ARMA II: Operation Arrowhead PC Review

Nowadays, it’s easy enough to find a First Person Shooter that manages to convey (albeit with some exaggeration) life in the army. With so many militaristic games crowding the bargain bins in Wal-Mart and topping pre-order sales in Gamestop, it’s often hard to remember that there was once a time when you needed a powerful PC in order to experience an authentic military game. With current consoles capable of capturing every grain of dirt kicked up by tanks paving their way through war-torn middle eastern cities, the PC market seems practically forgotten when it comes to the FPS military genre.

But some developers are refusing to give up the fight, no matter how many millions Activision is making from their Modern Warfare franchise. Enter ARMA II: Operation Arrowhead, a First Person Shooter determined to deliver the most authentic army experience to date, for better or for worse. Can Bohemia Interactive make up for what they lack in budget with Operation Arrowhead’s authenticity? Read on.

A stand-alone expansion to the original game, Operation Arrowhead features an original story where the US Army is poised to bring an end to the conflict taking place in the west Asian region of Takistan (a name which somehow sounds more offensive than “Carbombya” from the original Transformers cartoon). As is the norm with every FPS story, tensions are mounted, peace talks are deadlocked, and people eventually settle their differences with guns and explosions.

On the outset, the game features typical FPS game mechanics, from the ever-familiar first person camera, to the assortment of realistic weapons that can be procured from ammo crates and dead soldiers, to the talkative AI squad-mates who seem to have decades more experience than you despite being the same rank. Most missions require players and their teammates to reach a certain target point, take out all nearby enemies, reach another checkpoint, take out more enemies, and rendezvous back with your allies. A few segments have you piloting vehicles like tanks and helicopters, but all in all it’s nothing you haven’t seen before in other first person shooters.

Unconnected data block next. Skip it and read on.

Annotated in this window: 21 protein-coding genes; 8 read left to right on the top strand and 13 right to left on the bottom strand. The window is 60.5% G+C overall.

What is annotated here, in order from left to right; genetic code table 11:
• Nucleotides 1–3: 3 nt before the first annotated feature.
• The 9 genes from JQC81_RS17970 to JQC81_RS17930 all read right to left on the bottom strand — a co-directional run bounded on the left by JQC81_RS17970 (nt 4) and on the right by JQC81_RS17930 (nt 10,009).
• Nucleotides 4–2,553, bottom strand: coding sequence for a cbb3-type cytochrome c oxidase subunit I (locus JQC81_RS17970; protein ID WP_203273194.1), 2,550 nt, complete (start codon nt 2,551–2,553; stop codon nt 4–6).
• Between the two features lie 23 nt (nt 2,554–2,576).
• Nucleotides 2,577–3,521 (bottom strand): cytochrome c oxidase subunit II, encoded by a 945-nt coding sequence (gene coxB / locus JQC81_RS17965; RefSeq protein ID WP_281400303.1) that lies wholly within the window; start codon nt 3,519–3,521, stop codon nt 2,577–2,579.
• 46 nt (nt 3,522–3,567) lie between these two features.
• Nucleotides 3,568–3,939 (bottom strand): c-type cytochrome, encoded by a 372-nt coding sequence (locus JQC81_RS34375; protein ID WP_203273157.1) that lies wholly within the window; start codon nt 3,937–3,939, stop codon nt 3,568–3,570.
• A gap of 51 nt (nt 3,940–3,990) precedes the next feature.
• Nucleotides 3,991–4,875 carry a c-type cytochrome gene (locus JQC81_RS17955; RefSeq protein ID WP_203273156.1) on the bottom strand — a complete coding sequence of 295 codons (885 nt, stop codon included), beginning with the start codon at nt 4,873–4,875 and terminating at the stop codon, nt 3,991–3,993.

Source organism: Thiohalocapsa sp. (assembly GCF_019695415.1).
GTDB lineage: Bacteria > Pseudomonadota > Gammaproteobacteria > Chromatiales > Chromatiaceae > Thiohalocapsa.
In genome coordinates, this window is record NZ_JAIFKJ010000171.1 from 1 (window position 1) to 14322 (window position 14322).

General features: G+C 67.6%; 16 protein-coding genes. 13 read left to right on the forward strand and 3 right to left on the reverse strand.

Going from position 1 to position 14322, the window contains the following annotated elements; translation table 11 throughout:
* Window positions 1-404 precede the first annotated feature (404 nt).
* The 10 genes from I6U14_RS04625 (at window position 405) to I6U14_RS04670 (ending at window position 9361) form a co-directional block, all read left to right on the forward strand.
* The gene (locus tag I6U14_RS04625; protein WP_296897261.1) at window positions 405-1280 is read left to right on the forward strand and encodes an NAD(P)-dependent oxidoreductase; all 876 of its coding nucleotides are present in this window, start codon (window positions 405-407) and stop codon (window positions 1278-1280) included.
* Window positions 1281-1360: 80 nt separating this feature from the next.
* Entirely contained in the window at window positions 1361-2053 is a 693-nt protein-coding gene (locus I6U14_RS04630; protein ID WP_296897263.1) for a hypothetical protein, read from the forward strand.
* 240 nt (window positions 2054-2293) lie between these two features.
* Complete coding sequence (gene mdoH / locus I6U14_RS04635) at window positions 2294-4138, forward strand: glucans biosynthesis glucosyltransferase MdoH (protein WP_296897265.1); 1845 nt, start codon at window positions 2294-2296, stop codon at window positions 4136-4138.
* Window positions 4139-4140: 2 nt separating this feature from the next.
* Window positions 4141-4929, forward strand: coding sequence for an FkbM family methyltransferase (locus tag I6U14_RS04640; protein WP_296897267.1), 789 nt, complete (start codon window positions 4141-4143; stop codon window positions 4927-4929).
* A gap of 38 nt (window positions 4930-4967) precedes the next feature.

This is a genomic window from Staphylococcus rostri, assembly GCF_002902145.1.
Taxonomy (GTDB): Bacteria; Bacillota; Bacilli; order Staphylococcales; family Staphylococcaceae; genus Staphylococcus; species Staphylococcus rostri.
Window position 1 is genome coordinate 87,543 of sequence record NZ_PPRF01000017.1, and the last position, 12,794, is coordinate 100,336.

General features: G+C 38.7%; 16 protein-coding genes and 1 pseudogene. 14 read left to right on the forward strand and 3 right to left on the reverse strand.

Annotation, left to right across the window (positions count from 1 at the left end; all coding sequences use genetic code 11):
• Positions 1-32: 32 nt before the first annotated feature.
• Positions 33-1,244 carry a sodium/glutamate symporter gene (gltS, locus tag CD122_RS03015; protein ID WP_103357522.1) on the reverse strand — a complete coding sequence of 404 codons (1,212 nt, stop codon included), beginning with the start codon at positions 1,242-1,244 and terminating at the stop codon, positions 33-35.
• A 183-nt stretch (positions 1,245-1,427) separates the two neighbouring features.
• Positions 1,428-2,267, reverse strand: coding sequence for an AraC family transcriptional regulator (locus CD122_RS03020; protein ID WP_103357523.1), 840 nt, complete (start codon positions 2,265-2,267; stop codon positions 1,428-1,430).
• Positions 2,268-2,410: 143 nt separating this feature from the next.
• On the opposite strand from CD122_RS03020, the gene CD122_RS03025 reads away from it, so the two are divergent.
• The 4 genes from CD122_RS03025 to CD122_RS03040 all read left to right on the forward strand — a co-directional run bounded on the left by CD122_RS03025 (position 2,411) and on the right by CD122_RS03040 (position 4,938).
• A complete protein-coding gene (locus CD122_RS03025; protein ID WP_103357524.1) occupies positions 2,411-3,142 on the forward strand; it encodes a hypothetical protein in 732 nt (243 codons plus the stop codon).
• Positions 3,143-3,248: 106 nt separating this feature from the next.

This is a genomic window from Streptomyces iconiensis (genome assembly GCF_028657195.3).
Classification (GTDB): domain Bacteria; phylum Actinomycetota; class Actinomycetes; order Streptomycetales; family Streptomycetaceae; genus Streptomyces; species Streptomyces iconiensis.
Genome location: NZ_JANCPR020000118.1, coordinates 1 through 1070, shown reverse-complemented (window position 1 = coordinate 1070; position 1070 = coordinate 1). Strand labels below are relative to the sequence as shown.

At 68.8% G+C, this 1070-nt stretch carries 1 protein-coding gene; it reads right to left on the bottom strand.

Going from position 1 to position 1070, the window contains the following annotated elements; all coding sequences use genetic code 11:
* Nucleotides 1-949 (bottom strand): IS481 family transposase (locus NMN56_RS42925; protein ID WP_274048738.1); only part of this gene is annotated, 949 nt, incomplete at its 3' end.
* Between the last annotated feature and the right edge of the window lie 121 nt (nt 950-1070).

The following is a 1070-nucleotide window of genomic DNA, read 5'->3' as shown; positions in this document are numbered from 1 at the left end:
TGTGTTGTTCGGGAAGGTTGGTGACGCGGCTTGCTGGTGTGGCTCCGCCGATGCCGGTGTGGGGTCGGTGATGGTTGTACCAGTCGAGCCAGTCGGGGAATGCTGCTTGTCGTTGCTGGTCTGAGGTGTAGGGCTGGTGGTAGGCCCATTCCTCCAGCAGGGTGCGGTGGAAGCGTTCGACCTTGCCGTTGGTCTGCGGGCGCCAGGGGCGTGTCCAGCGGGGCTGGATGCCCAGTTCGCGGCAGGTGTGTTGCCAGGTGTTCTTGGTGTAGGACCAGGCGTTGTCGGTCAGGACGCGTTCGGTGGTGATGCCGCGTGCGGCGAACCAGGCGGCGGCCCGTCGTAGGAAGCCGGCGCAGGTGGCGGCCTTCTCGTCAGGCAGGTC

What separates Arrowhead from the rest is its complexity and learning curve. Featuring a large assortment of commands for both simple athletic feats (running and sprinting, crouching and crawling), to advanced combat tactics (ordering squad-mates to get the drop on enemies, adjusting the different lenses of each weapon), the game’s textbook-sized control scheme requires a good chunk of time devoted to the training stages before you can set off to liberate the Takistanis.

Even once you’ve committed all the keyboard commands to memory, don’t expect to go Duke Nukem on the field. Run off on your own all guns blazing, and you’ll quickly take one between the eyes before having to reload the next checkpoint. ARMA II requires soldiers to be slow and patient at all times, properly setting their sights and commanding fellow officers in order to ensure survival. In capturing the realism of army life, Bohemia certainly succeeds.

But does this translate into a  game? That is where your mileage may vary. While authenticity is always appreciated in any adaption, refusing to cut down on the tedium of real-life warfare runs the risk of turning off players looking for a faster and more exciting kick. Despite the dumbed-down Michael Bay approach to warfare found in most console FPS titles, when it comes down to it those games offer the same kind of experience in a quicker, easier to play fashion. ARMA requires a lot of patience, along with a bit of trial and error, to reach what is ultimately the same conclusion, and thus its mechanics feel wholly unnecessary.

For gamers favoring strategy over action for the sake of army realism, Arrowhead rewards your patience with a sizable amount of missions, along with more weapons and vehicles than almost any other game. The experience is somewhat hampered by the visuals, however. Clearly not possessing the same budget as Modern Warfare, Operation Arrowhead’s graphics don’t just look dated, they practically feel amateurish by comparison. This is most apparent when watching your fellow teammates uncannily emote through stiff, robotic animations and movements, giving flashbacks to the classic puppet series Thunderbirds.

This is strengthened further by the electronic voice samples used to tell players where the next wave of enemies is hiding, sounding like a military version of Simon Says. On the plus side, the gun and vehicle models are faithfully reproduced to the point that you can almost feel the individual weights of each weapon, but even on max settings the game fails to impress visually.

Much like our current conflicts in the world, there will be debates on whether ARMA II: Operation Arrowhead is a necessary release in a market cemented by fast-paced shooters. For anyone looking for a slower, more tactical alternative, this could well be the game for you. Operation Arrowhead certainly features a large assortment of content, both offline and online, that rewards its fans, but for those who prefer their shooters to require little thinking and itchy trigger fingers, you may want to pass this one up.

6 out of 10
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